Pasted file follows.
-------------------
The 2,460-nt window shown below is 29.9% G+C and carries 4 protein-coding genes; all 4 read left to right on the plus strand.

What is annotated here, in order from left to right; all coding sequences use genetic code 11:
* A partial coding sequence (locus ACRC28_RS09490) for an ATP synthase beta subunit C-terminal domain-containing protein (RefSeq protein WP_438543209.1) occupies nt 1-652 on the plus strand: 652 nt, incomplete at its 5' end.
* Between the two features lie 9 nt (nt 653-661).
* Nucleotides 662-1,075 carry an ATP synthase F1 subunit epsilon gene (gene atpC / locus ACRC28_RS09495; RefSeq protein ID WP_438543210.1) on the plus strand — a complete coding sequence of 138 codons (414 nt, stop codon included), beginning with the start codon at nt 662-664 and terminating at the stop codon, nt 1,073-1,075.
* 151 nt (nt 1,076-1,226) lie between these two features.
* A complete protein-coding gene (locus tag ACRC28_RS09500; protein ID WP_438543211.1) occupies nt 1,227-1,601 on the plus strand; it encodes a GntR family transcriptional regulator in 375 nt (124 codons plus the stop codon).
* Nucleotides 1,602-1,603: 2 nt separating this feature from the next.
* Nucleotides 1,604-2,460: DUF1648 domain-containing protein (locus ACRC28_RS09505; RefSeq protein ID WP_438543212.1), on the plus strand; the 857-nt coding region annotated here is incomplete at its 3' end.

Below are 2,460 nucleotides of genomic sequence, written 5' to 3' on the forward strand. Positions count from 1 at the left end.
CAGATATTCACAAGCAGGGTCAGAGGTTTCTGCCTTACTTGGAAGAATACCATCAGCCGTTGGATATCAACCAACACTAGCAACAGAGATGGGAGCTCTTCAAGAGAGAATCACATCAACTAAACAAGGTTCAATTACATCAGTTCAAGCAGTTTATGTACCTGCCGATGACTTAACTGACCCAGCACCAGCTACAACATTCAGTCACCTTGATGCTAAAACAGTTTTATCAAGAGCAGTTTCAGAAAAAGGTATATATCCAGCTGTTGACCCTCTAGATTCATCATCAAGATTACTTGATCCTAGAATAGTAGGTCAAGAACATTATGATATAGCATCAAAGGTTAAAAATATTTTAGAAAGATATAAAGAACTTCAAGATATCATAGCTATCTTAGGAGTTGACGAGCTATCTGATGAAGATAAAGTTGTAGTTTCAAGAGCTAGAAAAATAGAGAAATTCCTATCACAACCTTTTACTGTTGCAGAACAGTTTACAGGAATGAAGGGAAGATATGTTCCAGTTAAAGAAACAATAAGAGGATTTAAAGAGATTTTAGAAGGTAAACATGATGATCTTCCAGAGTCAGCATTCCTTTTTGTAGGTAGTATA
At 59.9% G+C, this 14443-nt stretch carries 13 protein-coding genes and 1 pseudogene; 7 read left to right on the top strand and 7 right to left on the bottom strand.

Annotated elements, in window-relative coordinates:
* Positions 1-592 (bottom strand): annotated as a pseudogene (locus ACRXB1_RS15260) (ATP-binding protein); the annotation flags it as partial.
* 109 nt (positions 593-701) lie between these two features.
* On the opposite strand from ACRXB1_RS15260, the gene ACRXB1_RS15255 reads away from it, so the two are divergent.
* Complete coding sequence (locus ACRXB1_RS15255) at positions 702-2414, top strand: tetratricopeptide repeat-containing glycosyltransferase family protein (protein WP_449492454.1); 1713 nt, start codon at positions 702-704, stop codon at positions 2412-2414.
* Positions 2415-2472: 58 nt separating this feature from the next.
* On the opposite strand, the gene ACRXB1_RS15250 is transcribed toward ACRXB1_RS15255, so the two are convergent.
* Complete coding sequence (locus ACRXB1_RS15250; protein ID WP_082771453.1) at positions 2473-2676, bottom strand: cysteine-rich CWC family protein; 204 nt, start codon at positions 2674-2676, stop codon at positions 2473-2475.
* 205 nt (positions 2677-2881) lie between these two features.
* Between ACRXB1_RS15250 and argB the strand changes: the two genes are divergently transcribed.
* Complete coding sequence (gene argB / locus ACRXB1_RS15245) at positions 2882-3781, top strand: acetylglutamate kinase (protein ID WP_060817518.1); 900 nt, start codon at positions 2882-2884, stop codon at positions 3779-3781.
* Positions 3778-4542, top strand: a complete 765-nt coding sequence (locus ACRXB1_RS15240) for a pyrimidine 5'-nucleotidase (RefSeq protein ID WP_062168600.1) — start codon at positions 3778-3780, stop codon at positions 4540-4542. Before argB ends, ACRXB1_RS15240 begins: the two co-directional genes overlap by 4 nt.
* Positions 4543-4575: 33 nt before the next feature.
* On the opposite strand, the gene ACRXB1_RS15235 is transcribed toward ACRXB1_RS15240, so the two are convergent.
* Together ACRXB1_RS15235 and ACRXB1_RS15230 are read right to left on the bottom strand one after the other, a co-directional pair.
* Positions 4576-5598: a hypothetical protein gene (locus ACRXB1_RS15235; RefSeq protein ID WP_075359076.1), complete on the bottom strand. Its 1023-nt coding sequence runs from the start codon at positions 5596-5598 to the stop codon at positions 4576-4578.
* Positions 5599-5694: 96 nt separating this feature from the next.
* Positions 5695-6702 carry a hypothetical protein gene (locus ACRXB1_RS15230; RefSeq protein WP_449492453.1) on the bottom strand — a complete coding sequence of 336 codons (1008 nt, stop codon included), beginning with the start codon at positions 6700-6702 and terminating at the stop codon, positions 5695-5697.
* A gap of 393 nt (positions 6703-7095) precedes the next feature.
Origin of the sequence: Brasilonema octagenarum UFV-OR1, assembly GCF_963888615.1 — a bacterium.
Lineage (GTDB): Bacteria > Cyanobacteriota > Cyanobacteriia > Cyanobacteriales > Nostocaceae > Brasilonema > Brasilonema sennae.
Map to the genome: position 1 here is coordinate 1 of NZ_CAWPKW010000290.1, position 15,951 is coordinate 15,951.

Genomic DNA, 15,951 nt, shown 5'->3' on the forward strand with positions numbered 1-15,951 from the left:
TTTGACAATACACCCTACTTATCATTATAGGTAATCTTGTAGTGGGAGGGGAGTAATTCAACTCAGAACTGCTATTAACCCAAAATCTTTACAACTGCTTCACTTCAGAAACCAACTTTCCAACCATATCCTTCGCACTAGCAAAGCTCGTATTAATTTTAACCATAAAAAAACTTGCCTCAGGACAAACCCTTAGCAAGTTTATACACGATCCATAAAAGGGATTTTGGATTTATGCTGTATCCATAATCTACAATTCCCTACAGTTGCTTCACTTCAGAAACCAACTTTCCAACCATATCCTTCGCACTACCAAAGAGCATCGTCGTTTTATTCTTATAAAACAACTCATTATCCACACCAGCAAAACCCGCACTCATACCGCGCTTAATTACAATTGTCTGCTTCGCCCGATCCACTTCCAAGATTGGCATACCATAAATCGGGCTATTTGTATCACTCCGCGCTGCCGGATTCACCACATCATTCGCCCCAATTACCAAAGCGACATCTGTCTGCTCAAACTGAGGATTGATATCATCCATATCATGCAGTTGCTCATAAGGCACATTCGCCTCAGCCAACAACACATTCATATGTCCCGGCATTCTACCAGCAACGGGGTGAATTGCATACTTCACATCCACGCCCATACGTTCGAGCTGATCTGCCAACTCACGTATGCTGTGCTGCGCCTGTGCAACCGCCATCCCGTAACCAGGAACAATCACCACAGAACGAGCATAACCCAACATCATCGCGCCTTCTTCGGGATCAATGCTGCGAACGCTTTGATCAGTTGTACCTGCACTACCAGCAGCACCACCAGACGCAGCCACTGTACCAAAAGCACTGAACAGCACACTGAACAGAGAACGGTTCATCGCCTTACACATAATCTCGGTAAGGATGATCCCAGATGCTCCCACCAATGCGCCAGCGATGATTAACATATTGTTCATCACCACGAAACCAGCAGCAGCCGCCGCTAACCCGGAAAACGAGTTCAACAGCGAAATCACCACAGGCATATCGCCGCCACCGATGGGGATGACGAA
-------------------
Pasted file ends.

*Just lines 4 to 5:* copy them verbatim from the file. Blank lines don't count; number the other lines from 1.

* Between the two features lie 9 nt (nt 653-661).
* Nucleotides 662-1,075 carry an ATP synthase F1 subunit epsilon gene (gene atpC / locus ACRC28_RS09495; RefSeq protein ID WP_438543210.1) on the plus strand — a complete coding sequence of 138 codons (414 nt, stop codon included), beginning with the start codon at nt 662-664 and terminating at the stop codon, nt 1,073-1,075.